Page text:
The Coming into Force Order of the Companies (Amendment) Act 2021 – legislation aimed at attracting and maintaining restructuring and liquidation business in the Cayman Islands – was published today in the Gazette of the Cayman Islands legislation. The law will come into force on August 31, 2022.
The legislation applies to a company, and any other entity or partnership which may be wound up under the provisions of Part V of the Companies Act (2022 Revision). Its two main objectives are to separate the restructuring from the liquidation regime; and improving access to restructuring and liquidation regimes.
In preparing to begin the restructuring aspects of the law, staff at the Registrar of Companies were made aware of the intent of the law; and trained on the upgraded computer system that will support the new regime.
The amendment stems from proposals made by the Financial Services Legislative Committee (FSLC), which proposes improvements to the Cayman Islands financial services regime, for government consideration and potential action. Established by the government, FSLC members are representatives of the local financial services industry; and persons appointed by the Attorney General and the Department of Financial Services and Commerce.
“I thank the FSLC for their insight and agility in helping to keep our financial services products attractive and cutting edge. insolvency for their diligent efforts and collaborative approach,” said Minister of Financial Services and Trade, the Hon. André Ebanks. “Together, we continue to improve our financial services industry.”
Restructuring regime: separation and access
Prior to the amendment, a company wishing to restructure had to first apply to the court to wind up (in other words, wind up) the company, which could make the company appear to be bankrupt rather than restructure. The liquidation request could also have triggered restrictive liquidation clauses in the financial documents.
For companies that were considering using the Cayman Restructuring Scheme, this may have been a deterrent and undermined the use of the scheme. The law solves this problem by separating the restructuring regime from the liquidation regime.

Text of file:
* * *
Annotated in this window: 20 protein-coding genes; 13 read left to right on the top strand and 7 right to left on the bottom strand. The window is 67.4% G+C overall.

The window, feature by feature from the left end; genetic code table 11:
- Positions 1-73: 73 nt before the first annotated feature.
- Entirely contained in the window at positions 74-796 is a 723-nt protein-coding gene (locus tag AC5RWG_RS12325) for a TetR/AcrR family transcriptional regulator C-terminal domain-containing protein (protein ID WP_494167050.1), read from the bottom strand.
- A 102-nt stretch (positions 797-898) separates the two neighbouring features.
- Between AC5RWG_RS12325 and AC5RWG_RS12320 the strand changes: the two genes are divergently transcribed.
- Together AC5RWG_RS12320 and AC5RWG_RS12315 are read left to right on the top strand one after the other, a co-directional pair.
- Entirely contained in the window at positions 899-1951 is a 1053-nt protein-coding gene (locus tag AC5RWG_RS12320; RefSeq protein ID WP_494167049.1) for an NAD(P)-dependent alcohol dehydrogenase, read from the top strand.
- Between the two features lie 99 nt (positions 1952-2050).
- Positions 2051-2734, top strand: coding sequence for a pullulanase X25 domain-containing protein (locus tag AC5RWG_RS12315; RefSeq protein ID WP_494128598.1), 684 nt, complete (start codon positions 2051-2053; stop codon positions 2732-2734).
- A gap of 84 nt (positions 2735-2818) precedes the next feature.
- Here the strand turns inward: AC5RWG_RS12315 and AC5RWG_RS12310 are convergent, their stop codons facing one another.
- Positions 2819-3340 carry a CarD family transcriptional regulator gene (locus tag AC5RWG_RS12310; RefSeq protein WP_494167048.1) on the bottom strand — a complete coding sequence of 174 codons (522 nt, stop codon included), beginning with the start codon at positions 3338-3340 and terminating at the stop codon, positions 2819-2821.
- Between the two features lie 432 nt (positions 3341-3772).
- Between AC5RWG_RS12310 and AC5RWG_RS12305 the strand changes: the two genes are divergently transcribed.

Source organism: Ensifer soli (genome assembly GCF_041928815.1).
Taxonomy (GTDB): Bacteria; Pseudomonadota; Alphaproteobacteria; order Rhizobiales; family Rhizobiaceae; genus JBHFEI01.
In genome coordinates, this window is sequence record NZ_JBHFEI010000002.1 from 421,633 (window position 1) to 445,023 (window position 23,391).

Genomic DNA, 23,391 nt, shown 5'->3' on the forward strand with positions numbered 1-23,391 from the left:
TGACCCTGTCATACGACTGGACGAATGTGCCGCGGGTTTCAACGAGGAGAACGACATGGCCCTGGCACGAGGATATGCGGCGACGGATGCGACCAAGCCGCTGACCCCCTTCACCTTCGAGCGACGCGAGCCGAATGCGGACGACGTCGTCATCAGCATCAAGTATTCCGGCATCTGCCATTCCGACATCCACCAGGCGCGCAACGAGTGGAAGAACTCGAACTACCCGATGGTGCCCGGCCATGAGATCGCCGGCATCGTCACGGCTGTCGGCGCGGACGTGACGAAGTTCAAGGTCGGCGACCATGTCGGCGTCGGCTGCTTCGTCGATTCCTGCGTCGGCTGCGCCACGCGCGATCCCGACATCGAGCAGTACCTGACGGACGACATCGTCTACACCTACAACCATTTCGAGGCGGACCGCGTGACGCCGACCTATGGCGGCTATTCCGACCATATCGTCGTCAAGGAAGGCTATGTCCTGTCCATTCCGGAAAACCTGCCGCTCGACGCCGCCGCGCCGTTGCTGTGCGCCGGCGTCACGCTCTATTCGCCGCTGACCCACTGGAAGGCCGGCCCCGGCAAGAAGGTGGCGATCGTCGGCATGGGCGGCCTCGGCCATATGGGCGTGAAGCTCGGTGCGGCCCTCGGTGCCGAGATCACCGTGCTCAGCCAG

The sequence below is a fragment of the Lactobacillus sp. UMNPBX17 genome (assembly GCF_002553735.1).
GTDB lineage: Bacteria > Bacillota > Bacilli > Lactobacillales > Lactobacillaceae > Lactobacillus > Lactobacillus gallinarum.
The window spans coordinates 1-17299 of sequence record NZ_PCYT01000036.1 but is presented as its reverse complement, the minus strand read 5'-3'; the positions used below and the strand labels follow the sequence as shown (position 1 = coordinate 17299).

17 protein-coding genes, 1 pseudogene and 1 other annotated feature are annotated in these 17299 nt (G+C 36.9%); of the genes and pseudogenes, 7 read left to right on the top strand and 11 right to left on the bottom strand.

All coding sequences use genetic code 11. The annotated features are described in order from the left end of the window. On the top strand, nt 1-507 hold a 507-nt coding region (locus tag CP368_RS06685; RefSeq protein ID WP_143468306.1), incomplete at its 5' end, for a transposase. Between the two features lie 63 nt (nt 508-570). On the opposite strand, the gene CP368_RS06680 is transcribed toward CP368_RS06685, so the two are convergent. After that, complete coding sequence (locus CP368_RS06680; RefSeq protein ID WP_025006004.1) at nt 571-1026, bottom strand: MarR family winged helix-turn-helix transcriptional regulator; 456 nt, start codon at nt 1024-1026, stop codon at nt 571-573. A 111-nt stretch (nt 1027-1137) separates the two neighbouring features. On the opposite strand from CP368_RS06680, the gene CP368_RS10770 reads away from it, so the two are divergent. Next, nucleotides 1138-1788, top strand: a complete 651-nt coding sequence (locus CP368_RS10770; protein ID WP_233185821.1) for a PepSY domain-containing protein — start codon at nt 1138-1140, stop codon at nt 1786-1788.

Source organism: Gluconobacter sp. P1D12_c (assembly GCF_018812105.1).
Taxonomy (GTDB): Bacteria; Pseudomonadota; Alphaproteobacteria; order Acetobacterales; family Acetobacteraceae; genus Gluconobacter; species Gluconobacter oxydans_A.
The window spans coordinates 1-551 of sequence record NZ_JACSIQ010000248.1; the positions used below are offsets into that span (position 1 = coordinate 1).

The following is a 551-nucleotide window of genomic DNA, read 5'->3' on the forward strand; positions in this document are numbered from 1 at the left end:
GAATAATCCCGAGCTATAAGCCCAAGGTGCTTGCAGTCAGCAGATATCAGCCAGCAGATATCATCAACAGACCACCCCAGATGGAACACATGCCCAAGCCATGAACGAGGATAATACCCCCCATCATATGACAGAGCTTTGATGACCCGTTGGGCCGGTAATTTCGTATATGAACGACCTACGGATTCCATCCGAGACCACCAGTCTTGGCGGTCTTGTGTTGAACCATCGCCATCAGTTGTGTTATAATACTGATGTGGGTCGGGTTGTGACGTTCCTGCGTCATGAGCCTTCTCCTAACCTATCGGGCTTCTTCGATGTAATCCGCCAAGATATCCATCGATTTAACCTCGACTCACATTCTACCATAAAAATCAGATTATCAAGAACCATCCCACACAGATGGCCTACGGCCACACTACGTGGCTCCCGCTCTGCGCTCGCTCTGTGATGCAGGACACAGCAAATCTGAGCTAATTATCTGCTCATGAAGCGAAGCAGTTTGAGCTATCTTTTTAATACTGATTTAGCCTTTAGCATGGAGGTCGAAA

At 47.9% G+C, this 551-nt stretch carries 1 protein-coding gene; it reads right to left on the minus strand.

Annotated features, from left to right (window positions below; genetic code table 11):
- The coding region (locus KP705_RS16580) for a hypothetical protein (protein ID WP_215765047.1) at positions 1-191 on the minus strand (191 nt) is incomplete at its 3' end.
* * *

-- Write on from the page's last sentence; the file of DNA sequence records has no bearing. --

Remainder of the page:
The law also improves access to the restructuring regime by no longer requiring a shareholder resolution, or express power of attorney in the company’s articles of association, before company directors can apply for a restructuring.
Access to the liquidation regime
For all companies existing before the entry into force of the law, the law equalizes access to the liquidation regime by allowing all existing companies to add, in their articles of association, a provision which no longer requires resolution of shareholders or express power to allow the directors to request a liquidation.
For companies incorporated after the law came into force, the law improves access to the liquidation regime by no longer requiring a shareholder resolution, or an express power of attorney to be added in the company’s articles of association. , before the directors of the company can apply for liquidation . However, a corporation can still choose to include these provisions in its articles of association, to govern the process that the directors of the corporation must follow for liquidation.
In support of the Act, the Insolvency Rules Committee, chaired by Chief Justice, Hon. Anthony Smellie, QC has prepared amendments to the Corporate Winding-up Rules 2018. These amendments, which do not require a parliamentary process, are intended to come into force at the same time as the Act.
Parliament passed the law on December 8, 2021. His Excellency the Governor gave his assent on December 15, 2021 and the law was published in the Official Gazette on December 16, 2021.